At the 1989 German International Motor Show in Frankfurt am Main, Audi presented the world's first diesel engine for passenger-car use, with direct fuel injection and all-electronic engine management, and gave this revolutionary technology the name TDI.
First used in the Audi 100 Avant early in 1990, this remarkable new development on the passenger-car diesel market gave the diesel a totally new image almost overnight: instead of slow-moving, loud and unrefined, it was now agile, smooth and quite exceptionally economical. The Audi TDI achieved a dual emotive effect by uniting dynamic, sporting character with low consumption and a correspondingly useful operating range before having to refuel. One could say that nothing remained of the traditional diesel except its proverbial long life.
Ten years of tradition and success thus provide a welcome opportunity to look back, but also to examine future prospects and developments. Audi will continue to pioneer TDI progress in accordance with its famous "Vorsprung durch Technik" slogan and to play a leading part in the competition to supply the products that the market and the customers demand.
Authority derived from experience
Audi benefits from the TDI know-how it has built up during ten years of market presence, and is able to utilise the individual advantages of all the direct-injection systems currently offered for sale in a manner which ideally suits the intended purposes and offers the customer maximum benefit. These systems are:
First, the well-proven and successful rotary-pattern injection pump. It produces a well-shaped injection pattern and has a high pressure potential, extending up at the moment as far as 1850 bar. It is easy to install on the engine, can be used on engines with up to six cylinders and has a pilot injection facility.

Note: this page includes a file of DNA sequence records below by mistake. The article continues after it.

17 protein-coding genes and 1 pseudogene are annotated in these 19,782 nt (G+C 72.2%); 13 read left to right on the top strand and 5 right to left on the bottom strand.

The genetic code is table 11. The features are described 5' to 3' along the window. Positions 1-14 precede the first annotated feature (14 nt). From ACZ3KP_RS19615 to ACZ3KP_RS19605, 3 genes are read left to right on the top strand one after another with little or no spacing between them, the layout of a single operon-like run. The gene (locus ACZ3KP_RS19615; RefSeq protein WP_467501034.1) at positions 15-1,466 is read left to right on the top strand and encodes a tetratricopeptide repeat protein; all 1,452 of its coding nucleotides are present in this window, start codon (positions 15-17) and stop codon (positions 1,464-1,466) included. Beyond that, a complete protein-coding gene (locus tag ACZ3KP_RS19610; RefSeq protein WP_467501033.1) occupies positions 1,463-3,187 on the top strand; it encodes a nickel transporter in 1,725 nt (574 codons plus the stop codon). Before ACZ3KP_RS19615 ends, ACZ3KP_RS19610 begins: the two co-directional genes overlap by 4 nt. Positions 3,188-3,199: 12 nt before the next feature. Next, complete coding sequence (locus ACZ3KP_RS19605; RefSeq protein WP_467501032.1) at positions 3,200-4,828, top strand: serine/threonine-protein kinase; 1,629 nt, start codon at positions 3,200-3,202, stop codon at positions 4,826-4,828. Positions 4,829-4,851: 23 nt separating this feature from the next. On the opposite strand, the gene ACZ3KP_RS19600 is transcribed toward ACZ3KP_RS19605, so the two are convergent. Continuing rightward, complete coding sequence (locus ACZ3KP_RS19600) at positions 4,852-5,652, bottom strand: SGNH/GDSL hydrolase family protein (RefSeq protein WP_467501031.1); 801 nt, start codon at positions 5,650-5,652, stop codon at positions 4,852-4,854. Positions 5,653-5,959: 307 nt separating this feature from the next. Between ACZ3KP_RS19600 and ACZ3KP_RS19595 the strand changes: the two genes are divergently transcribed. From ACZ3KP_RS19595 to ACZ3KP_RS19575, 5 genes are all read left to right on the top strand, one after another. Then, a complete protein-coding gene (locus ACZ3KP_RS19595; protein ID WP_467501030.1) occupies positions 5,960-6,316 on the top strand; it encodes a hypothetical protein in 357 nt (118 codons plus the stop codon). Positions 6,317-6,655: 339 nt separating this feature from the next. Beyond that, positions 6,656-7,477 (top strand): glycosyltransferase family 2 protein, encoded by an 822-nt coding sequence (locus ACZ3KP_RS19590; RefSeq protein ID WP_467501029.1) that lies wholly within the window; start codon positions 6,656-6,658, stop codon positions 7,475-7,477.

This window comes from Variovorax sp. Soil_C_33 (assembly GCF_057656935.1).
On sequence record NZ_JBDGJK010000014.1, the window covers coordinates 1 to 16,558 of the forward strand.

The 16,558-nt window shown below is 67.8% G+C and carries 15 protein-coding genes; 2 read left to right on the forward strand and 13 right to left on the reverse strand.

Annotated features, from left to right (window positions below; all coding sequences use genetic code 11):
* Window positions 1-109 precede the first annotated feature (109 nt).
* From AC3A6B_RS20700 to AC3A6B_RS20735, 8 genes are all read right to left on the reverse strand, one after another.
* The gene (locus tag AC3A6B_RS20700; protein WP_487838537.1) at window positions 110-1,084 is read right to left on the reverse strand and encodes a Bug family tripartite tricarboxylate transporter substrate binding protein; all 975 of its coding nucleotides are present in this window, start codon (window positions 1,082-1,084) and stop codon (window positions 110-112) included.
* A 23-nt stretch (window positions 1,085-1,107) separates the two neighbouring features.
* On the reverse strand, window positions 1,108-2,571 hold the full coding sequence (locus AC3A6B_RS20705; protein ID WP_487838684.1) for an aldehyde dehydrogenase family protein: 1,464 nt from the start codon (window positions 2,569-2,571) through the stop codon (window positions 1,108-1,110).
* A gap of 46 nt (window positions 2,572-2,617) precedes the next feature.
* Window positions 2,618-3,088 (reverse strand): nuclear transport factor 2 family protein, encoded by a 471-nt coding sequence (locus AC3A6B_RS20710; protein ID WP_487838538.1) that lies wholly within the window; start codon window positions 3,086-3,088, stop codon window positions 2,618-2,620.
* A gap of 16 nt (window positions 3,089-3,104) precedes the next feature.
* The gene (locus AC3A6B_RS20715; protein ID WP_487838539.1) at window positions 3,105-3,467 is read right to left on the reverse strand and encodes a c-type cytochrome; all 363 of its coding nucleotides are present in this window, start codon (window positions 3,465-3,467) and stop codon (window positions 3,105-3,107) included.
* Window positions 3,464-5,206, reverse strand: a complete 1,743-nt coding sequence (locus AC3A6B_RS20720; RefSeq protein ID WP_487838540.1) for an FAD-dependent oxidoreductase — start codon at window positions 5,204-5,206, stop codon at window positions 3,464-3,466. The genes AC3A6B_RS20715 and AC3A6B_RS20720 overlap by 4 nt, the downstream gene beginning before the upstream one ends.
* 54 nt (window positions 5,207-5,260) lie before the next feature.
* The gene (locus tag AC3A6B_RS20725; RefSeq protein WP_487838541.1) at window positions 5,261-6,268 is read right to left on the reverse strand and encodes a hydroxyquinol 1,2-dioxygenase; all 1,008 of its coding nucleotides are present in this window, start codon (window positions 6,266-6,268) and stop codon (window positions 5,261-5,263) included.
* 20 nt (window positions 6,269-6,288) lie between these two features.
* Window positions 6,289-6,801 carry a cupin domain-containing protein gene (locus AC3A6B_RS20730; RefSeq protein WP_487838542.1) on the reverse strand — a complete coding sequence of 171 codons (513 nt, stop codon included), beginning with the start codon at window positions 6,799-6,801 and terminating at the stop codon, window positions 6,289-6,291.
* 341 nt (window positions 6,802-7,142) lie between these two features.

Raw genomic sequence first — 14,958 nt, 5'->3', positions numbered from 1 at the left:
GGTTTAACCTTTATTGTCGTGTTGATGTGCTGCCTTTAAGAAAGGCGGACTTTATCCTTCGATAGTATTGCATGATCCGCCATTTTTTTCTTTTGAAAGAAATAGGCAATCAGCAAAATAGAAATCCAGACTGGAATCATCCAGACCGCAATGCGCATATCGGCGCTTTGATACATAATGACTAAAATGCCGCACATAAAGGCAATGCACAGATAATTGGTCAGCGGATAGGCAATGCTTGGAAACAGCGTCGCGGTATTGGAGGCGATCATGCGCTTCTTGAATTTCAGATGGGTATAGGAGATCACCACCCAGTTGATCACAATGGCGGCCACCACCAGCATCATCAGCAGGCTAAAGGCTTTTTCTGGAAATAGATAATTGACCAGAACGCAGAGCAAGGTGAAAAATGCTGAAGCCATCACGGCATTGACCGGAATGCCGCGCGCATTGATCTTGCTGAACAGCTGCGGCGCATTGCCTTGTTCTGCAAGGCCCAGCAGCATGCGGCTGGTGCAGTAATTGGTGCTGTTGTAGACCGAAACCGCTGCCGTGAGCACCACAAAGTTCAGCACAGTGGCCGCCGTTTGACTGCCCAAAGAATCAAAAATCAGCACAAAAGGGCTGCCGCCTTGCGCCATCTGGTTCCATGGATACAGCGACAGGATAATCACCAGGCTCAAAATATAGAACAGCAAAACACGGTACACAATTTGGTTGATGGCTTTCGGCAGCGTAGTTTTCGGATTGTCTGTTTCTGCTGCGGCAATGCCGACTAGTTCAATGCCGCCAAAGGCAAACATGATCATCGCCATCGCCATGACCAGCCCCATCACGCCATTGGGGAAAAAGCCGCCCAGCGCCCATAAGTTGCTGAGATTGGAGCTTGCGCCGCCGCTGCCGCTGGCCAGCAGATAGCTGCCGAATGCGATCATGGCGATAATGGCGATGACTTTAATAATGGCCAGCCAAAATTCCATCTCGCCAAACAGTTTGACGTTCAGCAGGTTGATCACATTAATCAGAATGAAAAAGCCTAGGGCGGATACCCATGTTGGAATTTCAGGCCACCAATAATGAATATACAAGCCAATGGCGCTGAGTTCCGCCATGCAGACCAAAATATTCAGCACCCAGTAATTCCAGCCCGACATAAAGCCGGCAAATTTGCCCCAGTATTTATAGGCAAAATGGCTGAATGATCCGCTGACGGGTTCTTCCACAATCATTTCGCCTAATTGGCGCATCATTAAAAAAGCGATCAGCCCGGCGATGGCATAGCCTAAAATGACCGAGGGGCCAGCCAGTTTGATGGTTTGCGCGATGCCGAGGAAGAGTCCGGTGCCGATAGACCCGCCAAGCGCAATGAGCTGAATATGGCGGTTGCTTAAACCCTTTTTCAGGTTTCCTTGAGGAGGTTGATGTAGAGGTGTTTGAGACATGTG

Second, the pump-injector system, which features compact modules for each cylinder of the engine. It is particularly suitable for 3- and 4-cylinder engines with two valves per cylinder, but can in fact be installed on engines with any number of cylinders. Additional advantages are the pilot injection facility and the very high pressure potential of more than 2000 bar.
Finally, the common rail system, in which pressure is built up permanently; it permits considerable freedom in determining the pattern of pilot, main and post-injection, and the pressures concerned can be chosen freely even at low engine speeds. This system is straightforward to install on the engine and has particularly compact injectors. Although the maximum pressure is currently in the region of 1350 bar, the system clearly has plenty of future development potential.
10 Years of Audi TDI Technology (Intro)
Outlook: Audi A8 3.3 TDI quattro
Outlook: Audi A6/A6 Avant 2.5 TDI
Outlook: Audi A4 1.9 TDI
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